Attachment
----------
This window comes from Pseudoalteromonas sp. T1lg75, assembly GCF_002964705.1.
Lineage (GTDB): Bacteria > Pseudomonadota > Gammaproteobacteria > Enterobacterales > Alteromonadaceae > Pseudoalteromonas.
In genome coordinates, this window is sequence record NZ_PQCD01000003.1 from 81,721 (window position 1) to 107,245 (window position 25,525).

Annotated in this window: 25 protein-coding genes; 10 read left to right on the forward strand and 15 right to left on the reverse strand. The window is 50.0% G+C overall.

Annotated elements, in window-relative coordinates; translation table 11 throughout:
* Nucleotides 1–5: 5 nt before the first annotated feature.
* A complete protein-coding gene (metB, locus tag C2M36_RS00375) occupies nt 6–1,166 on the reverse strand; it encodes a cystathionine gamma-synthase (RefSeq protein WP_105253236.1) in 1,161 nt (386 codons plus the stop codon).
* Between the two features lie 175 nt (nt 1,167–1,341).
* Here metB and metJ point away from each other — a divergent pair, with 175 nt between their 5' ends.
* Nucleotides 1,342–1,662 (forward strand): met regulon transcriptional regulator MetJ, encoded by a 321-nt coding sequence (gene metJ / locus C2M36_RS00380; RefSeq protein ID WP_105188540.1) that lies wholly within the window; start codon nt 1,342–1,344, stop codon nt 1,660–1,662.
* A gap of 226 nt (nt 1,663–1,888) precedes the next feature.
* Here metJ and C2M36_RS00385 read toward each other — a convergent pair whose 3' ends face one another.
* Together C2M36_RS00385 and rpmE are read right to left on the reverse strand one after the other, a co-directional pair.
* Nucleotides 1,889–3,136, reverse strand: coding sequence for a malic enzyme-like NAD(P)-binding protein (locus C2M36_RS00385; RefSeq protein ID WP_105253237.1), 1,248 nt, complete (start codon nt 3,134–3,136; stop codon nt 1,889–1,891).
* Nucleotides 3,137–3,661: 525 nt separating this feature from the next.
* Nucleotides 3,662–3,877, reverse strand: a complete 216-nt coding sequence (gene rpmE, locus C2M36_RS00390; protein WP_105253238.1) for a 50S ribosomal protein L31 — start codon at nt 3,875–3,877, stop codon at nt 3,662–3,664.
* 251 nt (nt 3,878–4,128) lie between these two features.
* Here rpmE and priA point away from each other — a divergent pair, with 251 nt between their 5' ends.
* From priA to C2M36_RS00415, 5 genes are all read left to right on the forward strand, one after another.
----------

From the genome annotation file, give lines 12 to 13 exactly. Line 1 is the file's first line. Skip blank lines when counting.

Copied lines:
* Here metJ and C2M36_RS00385 read toward each other — a convergent pair whose 3' ends face one another.
* Together C2M36_RS00385 and rpmE are read right to left on the reverse strand one after the other, a co-directional pair.